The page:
These incidents faced by women can have long-lasting psychological consequences that may affect their functioning. So effects of war on women are neither limited to the duration of the armed conflict itself nor are they straightforwardly physical. This dilemma makes the negative impacts on women much more complex and irrepressible. During wars, women are often left behind as sole breadwinners in families; this is an addition to their roles as caregivers and can make women struggle in the face of financial crises created by wars.

Image Description: Victims of sexual violence in east Congo
Source: The Conversation

As it becomes clearer that women cannot be seen as isolated from the ground realities of war, it is important to identify women’s role as peacekeepers. There are many instances where women assume the role of peace activists in times of conflict. Female political leaders have been had militant approaches in times of conflict and led their followers into physical violence; hence it is misguided to assume that women are innately more peaceful than men or naturally less aggressive. Nevertheless, it is important to aim for representation of women at security policymaking levels not because of any reason other than the fact that women are equal recipients and stakeholders (and in many cases more vulnerable) in the tragedies of war. Research also suggests that women’s results in peace negotiations tend to be positive (Charelworth, 2008). Their experiences in war can make them useful at making more informed decisions if given the opportunity. Apart from being employed at policymaking levels, women can contribute to other areas of conflict-stricken zones, such as in leadership roles serving as a mobilisation force for peace activism. For example, during the conflict in Bougainville in 1988, women organised peacekeeping conferences at grassroots levels and contributed enormously to achieving peace in the region (Charlesworth, 2008).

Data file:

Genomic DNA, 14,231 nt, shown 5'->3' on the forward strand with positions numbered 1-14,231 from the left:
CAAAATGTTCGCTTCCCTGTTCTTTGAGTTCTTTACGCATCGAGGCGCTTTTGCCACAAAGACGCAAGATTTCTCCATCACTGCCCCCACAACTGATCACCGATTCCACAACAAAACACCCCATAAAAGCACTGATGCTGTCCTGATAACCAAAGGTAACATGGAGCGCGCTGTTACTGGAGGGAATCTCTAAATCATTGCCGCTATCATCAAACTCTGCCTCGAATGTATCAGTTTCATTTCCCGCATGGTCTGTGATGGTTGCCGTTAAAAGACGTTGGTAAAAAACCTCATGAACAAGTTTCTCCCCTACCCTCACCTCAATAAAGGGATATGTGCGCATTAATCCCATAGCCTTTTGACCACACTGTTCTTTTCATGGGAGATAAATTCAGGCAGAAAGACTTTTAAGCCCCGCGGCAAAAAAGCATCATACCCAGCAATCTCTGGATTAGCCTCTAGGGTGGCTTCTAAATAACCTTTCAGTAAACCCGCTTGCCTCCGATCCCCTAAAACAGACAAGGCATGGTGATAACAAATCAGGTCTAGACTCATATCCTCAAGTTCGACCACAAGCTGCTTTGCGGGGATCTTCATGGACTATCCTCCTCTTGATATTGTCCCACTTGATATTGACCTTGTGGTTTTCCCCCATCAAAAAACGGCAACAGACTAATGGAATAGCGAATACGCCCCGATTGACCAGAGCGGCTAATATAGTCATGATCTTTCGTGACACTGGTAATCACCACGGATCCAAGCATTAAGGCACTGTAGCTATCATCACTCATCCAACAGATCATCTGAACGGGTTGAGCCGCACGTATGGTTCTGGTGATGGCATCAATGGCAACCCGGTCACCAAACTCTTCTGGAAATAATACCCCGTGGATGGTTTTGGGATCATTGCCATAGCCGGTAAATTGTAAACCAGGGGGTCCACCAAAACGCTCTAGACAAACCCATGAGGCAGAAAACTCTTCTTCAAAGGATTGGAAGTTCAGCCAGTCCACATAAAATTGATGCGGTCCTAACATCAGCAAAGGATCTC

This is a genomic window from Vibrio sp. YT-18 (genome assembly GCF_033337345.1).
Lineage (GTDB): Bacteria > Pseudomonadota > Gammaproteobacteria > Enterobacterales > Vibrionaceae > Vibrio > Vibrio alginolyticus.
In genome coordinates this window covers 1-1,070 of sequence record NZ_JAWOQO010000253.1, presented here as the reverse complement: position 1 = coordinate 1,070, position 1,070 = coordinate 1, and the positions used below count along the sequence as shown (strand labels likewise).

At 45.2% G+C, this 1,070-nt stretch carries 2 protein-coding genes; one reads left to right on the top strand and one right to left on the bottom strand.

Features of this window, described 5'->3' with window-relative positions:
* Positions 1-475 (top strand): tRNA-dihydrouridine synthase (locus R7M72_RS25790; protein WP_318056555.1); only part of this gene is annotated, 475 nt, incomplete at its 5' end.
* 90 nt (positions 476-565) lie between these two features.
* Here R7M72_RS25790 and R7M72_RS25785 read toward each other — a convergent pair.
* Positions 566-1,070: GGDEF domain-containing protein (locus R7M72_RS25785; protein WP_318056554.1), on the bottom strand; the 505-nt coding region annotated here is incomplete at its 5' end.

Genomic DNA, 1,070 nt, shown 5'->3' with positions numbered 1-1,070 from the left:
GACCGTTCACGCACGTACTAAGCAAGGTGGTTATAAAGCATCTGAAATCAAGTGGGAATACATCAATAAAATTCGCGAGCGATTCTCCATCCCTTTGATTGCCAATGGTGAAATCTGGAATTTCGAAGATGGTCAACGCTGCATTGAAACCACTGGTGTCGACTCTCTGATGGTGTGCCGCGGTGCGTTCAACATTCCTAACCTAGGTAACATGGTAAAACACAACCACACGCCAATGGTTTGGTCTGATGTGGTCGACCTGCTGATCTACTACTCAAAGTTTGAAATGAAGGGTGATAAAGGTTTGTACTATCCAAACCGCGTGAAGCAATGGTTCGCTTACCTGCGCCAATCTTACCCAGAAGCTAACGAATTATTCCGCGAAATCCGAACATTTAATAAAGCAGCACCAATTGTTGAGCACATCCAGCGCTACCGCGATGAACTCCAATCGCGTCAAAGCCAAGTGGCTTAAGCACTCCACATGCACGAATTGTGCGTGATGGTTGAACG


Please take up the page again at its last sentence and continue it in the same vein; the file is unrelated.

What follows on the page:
Moreover, women can work as journalists, civil representatives and health workers etc., in war-stricken zones. This mainstreaming of women in the roles mentioned earlier has not been achieved adequately. The agencies and intervening organisations that aim to integrate women in essential peacebuilding roles face many challenges in sensitising people about the importance of women in these positions (Frerks, 2002).

This article exclusively represents the author’s views and research, not the position of The Youth Center for Research.  YCR’s Habib University Chapter facilitated the curation, editing, and publishing of the article. However, the article is not an official reflection of the beliefs, views, and attitudes of the organization.


About the Author: Rida is a Visiting Researcher at the Youth Center for Research


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Author: Rida Fatima Ahmed

Date: 1st August 2021